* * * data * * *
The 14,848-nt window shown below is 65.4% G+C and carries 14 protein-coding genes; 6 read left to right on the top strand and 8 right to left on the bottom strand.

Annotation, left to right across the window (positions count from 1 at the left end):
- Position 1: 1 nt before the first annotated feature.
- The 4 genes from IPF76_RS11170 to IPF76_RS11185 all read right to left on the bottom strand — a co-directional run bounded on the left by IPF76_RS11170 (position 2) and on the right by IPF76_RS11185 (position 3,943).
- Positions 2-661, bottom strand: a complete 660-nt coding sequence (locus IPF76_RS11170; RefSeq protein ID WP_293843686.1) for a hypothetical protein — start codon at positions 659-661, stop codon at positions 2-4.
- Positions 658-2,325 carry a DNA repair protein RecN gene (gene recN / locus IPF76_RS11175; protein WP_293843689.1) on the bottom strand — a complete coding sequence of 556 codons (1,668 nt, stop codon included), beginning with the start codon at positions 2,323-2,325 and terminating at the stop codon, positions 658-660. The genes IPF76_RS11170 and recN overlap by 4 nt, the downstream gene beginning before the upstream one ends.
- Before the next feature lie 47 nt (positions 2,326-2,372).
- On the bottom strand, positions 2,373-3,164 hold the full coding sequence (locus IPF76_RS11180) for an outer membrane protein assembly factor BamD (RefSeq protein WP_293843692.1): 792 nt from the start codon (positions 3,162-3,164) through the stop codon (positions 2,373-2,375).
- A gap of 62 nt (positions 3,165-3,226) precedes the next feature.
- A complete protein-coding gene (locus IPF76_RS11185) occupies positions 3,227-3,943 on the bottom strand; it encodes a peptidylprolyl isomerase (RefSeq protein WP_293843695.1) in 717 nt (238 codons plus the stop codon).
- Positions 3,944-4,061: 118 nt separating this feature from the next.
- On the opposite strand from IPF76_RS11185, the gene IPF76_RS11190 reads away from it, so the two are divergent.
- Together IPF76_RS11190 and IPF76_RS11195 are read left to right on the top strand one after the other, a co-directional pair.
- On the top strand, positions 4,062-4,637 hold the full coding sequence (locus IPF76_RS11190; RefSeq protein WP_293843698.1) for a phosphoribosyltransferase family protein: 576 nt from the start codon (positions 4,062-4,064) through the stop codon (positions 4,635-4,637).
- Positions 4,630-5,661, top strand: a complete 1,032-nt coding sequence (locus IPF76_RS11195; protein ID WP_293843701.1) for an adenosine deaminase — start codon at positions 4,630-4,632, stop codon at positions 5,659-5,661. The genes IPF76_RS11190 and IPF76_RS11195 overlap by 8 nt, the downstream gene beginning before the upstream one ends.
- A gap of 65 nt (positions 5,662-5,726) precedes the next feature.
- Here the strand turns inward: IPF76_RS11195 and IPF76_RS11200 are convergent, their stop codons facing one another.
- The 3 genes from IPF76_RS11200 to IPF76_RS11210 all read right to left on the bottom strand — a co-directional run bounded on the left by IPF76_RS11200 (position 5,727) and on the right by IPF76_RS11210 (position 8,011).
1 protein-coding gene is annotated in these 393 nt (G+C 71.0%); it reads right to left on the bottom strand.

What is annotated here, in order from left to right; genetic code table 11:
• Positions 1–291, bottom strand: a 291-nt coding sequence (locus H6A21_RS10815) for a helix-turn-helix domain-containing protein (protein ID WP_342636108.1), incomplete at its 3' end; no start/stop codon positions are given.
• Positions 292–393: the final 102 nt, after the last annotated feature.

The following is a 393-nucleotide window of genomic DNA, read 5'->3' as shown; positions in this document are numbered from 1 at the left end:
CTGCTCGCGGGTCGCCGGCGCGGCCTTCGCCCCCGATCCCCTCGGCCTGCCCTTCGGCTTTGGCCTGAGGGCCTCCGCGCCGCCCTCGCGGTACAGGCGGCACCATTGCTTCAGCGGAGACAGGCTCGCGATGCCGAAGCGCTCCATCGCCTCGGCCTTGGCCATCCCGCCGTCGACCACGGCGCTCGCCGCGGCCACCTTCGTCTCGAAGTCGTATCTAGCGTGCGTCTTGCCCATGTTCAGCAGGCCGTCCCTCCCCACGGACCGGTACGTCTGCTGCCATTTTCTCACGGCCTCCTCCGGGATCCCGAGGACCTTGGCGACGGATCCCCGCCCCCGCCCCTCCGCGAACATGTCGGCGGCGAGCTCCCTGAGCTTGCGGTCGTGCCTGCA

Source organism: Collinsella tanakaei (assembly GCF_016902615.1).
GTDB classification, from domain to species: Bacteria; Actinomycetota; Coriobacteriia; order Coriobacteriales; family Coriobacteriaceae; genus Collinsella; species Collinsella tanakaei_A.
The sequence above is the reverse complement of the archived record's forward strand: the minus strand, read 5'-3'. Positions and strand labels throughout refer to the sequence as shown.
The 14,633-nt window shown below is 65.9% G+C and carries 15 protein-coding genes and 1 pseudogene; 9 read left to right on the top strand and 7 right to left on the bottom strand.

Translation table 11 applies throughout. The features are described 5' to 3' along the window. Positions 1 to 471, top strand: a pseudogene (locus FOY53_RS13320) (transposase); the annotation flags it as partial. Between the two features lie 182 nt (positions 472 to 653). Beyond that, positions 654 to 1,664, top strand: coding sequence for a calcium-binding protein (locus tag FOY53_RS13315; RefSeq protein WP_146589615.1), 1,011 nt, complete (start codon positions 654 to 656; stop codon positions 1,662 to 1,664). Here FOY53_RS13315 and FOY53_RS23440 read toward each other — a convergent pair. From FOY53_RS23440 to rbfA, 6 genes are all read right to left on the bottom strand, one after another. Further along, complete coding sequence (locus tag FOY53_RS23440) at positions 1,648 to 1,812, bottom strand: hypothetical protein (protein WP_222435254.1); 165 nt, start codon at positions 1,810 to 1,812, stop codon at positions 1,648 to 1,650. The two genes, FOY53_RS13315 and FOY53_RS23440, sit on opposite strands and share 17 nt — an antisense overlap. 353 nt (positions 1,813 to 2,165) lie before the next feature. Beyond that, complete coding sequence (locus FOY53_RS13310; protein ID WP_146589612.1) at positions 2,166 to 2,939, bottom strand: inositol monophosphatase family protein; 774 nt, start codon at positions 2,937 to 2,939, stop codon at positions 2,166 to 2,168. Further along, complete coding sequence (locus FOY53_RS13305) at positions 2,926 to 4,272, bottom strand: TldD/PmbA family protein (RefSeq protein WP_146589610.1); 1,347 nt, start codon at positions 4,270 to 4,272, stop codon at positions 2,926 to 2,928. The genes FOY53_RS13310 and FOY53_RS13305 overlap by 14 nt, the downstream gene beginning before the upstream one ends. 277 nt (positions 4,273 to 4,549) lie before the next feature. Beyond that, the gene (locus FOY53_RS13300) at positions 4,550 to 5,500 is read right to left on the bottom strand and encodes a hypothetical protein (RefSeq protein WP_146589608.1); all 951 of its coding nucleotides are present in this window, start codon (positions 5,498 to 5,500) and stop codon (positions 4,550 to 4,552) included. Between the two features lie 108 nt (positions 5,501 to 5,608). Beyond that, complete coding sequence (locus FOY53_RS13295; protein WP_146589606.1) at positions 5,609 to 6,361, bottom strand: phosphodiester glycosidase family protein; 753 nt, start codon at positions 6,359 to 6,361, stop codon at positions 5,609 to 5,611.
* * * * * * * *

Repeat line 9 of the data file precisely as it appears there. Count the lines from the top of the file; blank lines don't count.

- A gap of 62 nt (positions 3,165-3,226) precedes the next feature.